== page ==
Summer 2024

Bears RB David Montgomery as he enters contract year: 'Without God, I can do nothing'

Many NFL players talk about the added pressures that come with performing during a “contract year” when their futures in the league may be at stake. One would think that pressure could only intensify following a slight dip in production in 2021 and a baby on the way in January.

But for Chicago Bears running back David Montgomery in the final year of his rookie contract — even with all those additional pressures — he says he’s only worried about pleasing God.

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“I really [haven’t] thought too much about that,” Montgomery told the media last week when asked about proving himself in 2022. “Honestly, like I said, I don’t look to give any validation to anyone but God.

“I live my life. I’m on a spiritual journey right now for myself, and being sure that I just always focus, and keeping the main thing the main thing. That really is God, so I’m going to go out every day with the opportunity to be the best I can be. When it’s all said and done, God will take me and put me where I need to be.”

Montgomery, 25, out of Iowa State, was Chicago’s highest pick in the 2019 draft (No. 73 overall). Once with the Bears, he quickly established himself as one of the better workhorse backs in the league. He’s rushed for at least 800 yards and six touchdowns in each of his first three NFL seasons, and in 2020, he eclipsed the 1,000-yard plateau and was tied for the fifth-most rushing yards in the entire league (1,070).

A month-long stint on injured reserve defined much of Montgomery’s 2021 campaign, although he still managed to rush for 846 yards and seven touchdowns in 13 games. Despite Montgomery’s best efforts, the Bears failed to finish above .500 for the third straight season and head coach Matt Nagy was replaced by Matt Eberflus in January.

During last week’s press conference, Montgomery said he hasn’t lived up to his own unreasonably high expectations in the NFL, as he relied solely on himself to try to do it all. The lack of team and personal success, he said, took a toll on his mental health, admitting that at times he’s dealt with depression throughout his Bears tenure.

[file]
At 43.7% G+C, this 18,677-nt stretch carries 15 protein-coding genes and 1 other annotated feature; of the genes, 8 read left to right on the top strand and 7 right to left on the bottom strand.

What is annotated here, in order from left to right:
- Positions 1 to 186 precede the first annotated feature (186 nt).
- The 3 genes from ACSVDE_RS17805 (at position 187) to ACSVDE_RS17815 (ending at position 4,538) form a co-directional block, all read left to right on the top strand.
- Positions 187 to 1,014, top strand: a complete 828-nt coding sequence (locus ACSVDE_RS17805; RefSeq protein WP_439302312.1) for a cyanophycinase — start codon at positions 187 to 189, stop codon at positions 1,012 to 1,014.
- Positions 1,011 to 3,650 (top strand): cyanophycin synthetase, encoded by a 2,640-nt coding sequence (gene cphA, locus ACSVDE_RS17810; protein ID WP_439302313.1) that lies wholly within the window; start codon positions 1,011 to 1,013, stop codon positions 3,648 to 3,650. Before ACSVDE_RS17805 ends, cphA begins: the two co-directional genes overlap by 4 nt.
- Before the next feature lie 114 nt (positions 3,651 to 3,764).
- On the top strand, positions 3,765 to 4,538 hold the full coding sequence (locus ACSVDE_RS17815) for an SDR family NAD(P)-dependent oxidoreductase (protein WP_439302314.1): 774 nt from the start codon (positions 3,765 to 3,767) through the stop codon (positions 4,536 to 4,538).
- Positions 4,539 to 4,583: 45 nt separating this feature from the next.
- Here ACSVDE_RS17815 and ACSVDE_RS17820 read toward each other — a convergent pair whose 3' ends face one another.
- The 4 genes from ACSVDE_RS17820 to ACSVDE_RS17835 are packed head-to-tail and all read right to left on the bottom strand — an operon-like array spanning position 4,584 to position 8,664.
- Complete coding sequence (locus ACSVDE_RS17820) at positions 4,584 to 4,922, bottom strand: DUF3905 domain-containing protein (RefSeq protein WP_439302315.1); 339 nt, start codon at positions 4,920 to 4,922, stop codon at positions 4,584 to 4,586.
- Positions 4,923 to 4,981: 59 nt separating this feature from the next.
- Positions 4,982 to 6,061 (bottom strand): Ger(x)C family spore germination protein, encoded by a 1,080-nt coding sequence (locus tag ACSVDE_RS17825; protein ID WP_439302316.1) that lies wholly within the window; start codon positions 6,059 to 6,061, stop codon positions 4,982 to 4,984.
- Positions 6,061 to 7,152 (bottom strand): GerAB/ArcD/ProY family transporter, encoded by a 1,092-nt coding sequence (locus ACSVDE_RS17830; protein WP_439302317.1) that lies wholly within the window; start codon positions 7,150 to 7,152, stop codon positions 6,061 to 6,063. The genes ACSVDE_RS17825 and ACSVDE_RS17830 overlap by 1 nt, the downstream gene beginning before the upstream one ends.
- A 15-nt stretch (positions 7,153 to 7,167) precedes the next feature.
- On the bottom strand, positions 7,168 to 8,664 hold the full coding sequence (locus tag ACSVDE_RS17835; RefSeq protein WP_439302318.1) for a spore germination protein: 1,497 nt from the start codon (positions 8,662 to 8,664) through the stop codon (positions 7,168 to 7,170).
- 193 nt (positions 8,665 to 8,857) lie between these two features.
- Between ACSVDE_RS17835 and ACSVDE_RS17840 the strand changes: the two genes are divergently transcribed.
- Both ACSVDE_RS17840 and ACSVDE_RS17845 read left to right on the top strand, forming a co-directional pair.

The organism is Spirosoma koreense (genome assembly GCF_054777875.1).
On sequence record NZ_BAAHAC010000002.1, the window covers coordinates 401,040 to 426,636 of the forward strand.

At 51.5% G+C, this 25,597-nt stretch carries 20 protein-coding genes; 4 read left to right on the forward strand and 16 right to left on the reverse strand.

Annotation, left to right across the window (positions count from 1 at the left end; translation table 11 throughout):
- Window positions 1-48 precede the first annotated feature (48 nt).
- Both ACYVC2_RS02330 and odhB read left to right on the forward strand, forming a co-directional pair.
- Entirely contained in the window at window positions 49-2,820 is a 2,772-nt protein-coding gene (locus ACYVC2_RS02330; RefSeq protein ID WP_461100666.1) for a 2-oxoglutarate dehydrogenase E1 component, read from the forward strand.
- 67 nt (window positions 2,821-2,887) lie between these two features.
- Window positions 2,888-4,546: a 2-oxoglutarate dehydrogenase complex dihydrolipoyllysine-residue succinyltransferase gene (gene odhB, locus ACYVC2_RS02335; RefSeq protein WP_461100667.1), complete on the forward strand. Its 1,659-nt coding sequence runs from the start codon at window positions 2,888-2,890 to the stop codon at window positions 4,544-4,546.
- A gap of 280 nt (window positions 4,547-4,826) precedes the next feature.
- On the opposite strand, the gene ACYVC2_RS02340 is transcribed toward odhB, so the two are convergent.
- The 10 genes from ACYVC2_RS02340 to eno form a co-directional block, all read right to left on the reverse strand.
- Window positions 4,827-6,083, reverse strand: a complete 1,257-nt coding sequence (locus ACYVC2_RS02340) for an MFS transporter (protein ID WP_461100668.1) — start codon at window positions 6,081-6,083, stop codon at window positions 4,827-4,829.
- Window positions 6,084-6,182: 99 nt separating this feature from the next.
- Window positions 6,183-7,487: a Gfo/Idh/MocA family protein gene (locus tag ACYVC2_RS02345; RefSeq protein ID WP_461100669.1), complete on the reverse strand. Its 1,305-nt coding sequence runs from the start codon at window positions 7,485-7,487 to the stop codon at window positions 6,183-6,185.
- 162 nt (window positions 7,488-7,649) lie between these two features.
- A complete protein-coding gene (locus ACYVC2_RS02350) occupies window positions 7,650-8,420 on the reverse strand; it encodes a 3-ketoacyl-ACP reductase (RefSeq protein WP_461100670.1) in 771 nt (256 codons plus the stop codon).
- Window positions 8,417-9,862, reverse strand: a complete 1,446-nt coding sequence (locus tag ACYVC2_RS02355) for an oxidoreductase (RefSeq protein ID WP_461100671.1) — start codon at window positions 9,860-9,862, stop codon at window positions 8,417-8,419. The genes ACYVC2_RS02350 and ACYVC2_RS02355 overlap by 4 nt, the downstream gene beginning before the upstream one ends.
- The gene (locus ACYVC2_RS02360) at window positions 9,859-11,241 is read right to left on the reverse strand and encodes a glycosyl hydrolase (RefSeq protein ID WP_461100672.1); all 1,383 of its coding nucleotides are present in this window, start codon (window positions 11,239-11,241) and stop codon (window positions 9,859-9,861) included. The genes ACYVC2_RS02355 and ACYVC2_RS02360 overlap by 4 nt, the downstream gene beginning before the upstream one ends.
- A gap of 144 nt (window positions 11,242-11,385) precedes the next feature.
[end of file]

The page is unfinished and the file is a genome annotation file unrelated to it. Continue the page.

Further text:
Yet sparked by the news that he will soon become a father, Montgomery said he’s purposely pursued a deeper relationship with God recently, and God has answered in a powerful way.

“When you go through life and you have your journeys and you have your trials and you have your ups and your downs, when you don’t have anything to grasp onto or believe in, it becomes a lot harder and it creates unnecessary pressures. Up to this point in my life right now, that’s all I’ve done.

“… When you got God and you’re really relying on Him, the pressures that you thought you had? They just disappear, because you’re not doing it by yourself. And there’s nothing that I go out there and do [by] the willpower of myself. I understand that with God, I can do everything. But without God, I can do nothing.”

He continued later: “It’s on the up and up now. I’m grateful and I’m blessed that God brought me here.”

Now free to play football and not be beholden to the expectations of others, even from himself, Montgomery said he’s enjoying training camp this year as one of Chicago’s veterans. He even used the Biblical metaphor of iron sharpening iron as the team learns new schemes.

Montgomery and the rest of the Bears will begin their preseason Saturday at home against Kansas City, and they’ll start the regular season at home against San Francisco on Sept. 11 at 1 p.m. ET.

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